N.Y. Road Runners has a new title sponsor for its flagship N.Y. Marathon that will also support its other top-tier events. IT services and consulting giant Tata Consultancy Services (TCS) has signed on as a top-level sponsor with NYRR in an eight-year deal that sources pegged at around $100M. NYRR officials would not confirm the value. Following the '13 N.Y. Marathon on Nov. 3, Tata will replace ING, which had been title sponsor of the marathon since '03. TCS, a $10B company, has been a N.Y. Marathon sponsor for several years and is part of the Tata group, India's largest industrial conglomerate. TCS also sponsors the Boston and Chicago marathons. This is the fourth year that TCS will sponsor all three of the largest U.S. marathons. Just as when it landed ING years ago, NYRR found a corporate patron headed by a distance runner. TCS CEO & Managing Dir Natarajan Chandrasekaran has run marathons in Mumbai, Prague, N.Y. and Stockholm. With ING exiting and the controversy surrounding the cancellation of last year's event, many thought this big ticket would be a tough sell. However, from early this year, NYRR officials indicated they were finding abundant marketplace interest. Sources said BMW was also in the hunt for around to the same money as TCS. However, those same sources said NYRR preferred TCS since it was a pure play against marathons and runnings and thus would receive more focus and marketing support. Early bidders included New York Life and some health care companies.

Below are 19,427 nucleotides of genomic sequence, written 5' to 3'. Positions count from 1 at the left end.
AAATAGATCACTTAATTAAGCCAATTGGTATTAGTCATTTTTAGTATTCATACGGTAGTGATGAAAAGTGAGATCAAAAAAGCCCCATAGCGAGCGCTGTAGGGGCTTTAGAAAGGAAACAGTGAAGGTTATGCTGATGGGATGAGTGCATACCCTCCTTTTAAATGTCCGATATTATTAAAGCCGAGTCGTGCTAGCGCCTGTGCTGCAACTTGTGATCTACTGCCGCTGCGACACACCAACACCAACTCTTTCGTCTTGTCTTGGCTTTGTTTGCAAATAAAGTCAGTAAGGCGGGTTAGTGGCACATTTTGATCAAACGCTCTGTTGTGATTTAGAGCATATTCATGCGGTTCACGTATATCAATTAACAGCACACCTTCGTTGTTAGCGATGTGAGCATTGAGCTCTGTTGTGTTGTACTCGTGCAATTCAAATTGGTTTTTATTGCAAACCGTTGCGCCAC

SIGN OF THINGS TO COME? With technology roiling the consumer and business landscapes, and every sports venue looking to provide better connectivity, Tata's big spend prompts the question of whether the tough-to-differentiate IT category will henceforth spend at the level of some of the biggest sports sponsors. Of course, IBM has been a buyer of top-shelf sports rights for years. SAP and Cisco also have been buying large sports sponsorships of late, and even an unfamiliar IT brand like High Point Solutions put its name on Rutgers' newly-renovated football stadium in '11. "We are seeing the technology category sliced more thinly and the companies invoked are all in each others' businesses," said Octagon President & CEO Rick Dudley, whose company consults for Cisco. "The challenge is combining the technology showcase, which every sponsor wants, with a branding and b-to-c reach."